For example: Everyone wants to lose weight. I get it. But why do they want to lose weight? Nine out of ten times it comes down to the client wanting to look better. This is usually a dimension issue rather than a weight loss issue. Understanding this fundamental difference is critical. Most clients, when they understand this difference, lose their attachment to a number on a scale and focus on more real, achievable and relevant metrics such as belt size or waist size.

Apply the same logic to other common goals such as lifting a certain weight. What will that allow the client to do? Translate it to something relevant to the client such as a better score in the CrossFit Open, or whatever.

Step 5 – Reach Agreement, In Writing

You are the professional and people are paying you for your expertise. They want and expect you to guide them toward their goals. Often times this means scaling their initial expectations back to something very doable. This is where your training and expertise comes in. Make sure you guide them towards goals that are a stretch, but doable. Remember that you will be meeting with this client again in a few weeks and you want to be in a position of building on small, successfully completed steps.

Agree on the goals and the time-line that you are working with.

Make sure that you ask them the all important question: What do they need from you in order to be successful. This is where you really want to listen. You will likely get some great feedback about your program and the areas you may want to address in the future. Take some notes so you will remember and the client will know that their feedback is critical to you.

Step 6 – Schedule the Next Meeting

The best interval for the follow up meeting is generally eight to twelve weeks. Consider this timing when planning out the goals and the small steps required to get to accomplishment. And most importantly remember that this sequence should be repeated throughout the next twelve months. Let the client know this is the plan also. Seeing the bigger picture can be very comforting, especially if the initial goals aggressive, as they usually are with most of us.

Keep your planning flexible. Let the client know that you are available to meet earlier if they need additional encouragement or if they have accomplished the goal ahead of schedule. This kind of flexibility and concern signals to your clients how important they are to you and how much you care about them and their success.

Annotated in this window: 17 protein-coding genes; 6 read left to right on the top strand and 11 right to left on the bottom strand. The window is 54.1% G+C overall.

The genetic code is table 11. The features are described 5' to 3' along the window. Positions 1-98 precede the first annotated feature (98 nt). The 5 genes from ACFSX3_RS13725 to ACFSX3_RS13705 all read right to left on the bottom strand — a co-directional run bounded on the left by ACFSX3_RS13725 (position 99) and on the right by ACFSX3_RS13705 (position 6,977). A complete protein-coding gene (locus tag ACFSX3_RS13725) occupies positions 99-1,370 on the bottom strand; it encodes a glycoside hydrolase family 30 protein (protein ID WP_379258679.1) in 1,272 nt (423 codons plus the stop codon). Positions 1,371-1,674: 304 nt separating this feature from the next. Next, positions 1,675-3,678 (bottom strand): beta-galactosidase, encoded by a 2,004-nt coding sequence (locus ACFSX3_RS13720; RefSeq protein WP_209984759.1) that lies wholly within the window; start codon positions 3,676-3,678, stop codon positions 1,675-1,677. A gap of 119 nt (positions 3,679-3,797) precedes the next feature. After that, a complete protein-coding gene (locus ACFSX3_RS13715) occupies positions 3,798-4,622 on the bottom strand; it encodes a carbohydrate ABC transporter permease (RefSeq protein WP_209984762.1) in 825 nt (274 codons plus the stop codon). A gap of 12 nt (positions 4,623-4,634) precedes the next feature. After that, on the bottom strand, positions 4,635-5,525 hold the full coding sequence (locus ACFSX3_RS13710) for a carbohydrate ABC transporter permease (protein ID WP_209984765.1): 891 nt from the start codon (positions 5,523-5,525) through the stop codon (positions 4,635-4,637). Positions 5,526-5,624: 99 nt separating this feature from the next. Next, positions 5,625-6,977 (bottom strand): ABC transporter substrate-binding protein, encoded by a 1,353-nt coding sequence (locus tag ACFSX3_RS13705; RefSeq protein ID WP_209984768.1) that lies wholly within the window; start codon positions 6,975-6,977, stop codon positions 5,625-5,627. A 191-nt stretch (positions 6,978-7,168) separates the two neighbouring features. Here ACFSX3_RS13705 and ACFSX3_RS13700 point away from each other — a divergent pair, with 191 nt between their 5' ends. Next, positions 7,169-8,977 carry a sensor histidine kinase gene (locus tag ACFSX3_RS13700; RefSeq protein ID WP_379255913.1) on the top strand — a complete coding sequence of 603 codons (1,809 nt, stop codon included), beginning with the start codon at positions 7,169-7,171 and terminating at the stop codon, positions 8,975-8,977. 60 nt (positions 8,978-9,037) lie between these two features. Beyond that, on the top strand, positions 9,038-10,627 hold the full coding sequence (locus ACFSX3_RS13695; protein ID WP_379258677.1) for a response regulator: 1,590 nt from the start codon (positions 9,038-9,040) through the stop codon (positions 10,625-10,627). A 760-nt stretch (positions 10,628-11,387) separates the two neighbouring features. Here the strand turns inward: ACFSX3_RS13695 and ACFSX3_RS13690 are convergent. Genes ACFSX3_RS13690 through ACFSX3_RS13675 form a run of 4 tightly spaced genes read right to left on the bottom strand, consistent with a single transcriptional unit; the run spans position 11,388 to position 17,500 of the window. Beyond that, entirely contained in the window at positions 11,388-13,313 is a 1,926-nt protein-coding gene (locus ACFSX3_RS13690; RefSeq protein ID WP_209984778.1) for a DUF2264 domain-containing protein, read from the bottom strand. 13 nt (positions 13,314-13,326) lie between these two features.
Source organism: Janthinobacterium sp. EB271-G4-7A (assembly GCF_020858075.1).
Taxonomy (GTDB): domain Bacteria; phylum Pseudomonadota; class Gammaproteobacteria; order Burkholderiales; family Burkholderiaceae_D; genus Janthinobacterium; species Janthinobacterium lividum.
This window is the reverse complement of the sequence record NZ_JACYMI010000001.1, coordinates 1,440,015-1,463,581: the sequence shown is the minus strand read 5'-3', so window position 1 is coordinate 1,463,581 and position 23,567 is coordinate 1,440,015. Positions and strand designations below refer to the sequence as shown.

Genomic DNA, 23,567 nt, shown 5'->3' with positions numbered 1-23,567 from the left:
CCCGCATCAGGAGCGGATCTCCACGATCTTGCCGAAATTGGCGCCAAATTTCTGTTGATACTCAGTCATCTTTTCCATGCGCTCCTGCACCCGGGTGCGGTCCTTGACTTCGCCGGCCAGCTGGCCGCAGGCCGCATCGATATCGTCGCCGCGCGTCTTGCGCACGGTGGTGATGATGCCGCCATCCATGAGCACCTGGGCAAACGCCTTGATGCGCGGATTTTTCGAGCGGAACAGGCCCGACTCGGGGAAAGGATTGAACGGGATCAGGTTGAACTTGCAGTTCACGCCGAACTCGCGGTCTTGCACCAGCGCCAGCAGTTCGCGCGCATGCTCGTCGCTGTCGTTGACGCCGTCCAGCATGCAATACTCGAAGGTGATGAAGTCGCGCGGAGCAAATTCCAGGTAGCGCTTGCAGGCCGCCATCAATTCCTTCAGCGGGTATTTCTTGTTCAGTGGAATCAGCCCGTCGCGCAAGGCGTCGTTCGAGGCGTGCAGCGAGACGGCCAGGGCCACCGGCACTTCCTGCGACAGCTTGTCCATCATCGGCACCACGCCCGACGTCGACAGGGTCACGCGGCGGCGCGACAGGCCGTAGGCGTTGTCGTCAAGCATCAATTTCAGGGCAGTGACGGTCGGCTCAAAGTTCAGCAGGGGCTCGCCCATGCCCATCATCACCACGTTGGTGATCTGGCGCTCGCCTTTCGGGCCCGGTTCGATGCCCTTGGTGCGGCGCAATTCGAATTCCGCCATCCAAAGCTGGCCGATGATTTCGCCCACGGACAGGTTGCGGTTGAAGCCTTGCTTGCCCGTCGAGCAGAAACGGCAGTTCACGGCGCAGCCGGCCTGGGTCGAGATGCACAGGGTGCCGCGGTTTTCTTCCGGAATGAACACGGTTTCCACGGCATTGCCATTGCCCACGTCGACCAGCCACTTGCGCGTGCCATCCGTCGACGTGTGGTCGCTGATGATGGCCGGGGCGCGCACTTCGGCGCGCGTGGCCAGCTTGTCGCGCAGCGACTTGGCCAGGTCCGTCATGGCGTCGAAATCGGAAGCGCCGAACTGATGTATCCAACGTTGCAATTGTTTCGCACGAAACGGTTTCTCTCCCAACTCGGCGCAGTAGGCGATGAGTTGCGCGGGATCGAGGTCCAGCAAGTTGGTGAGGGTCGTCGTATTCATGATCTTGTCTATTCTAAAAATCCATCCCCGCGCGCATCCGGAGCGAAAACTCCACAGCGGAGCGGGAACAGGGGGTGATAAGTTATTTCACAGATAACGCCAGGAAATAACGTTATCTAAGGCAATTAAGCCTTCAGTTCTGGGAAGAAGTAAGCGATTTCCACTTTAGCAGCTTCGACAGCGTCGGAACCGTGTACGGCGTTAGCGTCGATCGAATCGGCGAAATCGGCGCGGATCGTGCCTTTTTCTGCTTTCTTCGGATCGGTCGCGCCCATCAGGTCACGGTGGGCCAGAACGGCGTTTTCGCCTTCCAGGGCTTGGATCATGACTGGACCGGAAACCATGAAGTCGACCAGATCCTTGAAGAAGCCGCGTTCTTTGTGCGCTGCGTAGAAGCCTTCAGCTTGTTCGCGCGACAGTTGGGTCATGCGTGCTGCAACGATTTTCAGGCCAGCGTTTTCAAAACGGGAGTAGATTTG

Step 7 – Record Notes

Take the time to put your agreement in writing and have both of you sign it. If it is not in writing, it will be too easy to forget what was said. Of course you want to give your clients a copy of the goal planning sheet and the schedule for the next meeting.

Make sure to take some time immediately after the session to make some notes for yourself and /or your staff. These are your private notes and can include things such as when you should check in to see how they are doing.

Behind the Scenes:

As you complete the sessions, take some time to meet with yourself. What did you learn? What are the common themes? What programming insights did you discover?

Share the appropriate levels of information with your staff team. Obviously don’t share deeply confidential information without permission from the clients. But certainly share the observations and themes you discovered. Then discuss what strategies you should use to improve your programming.

Ninja Tip: if you have enough people wanting the same thing, you might be able to add another program to your offerings. Or you might find a need for other programming such as one-one-one, one-on two, one-on-three, especially if you have several people with similar goals. There may also be an opportunity for specialty classes such as Olympic Lifts.


There is a saying, “people don’t care how much you know until they know how much you care.” What better way is there to show your people how much you care, than by having routine scheduled goal setting sessions with them?

From a business perspective the time you invest in this process with a single person is less that you will invest in securing one new client and starting from the beginning. People want quality. People will buy quality. Separate yourself from the competition and have routine goal setting sessions with each client as long as they are part of your tribe.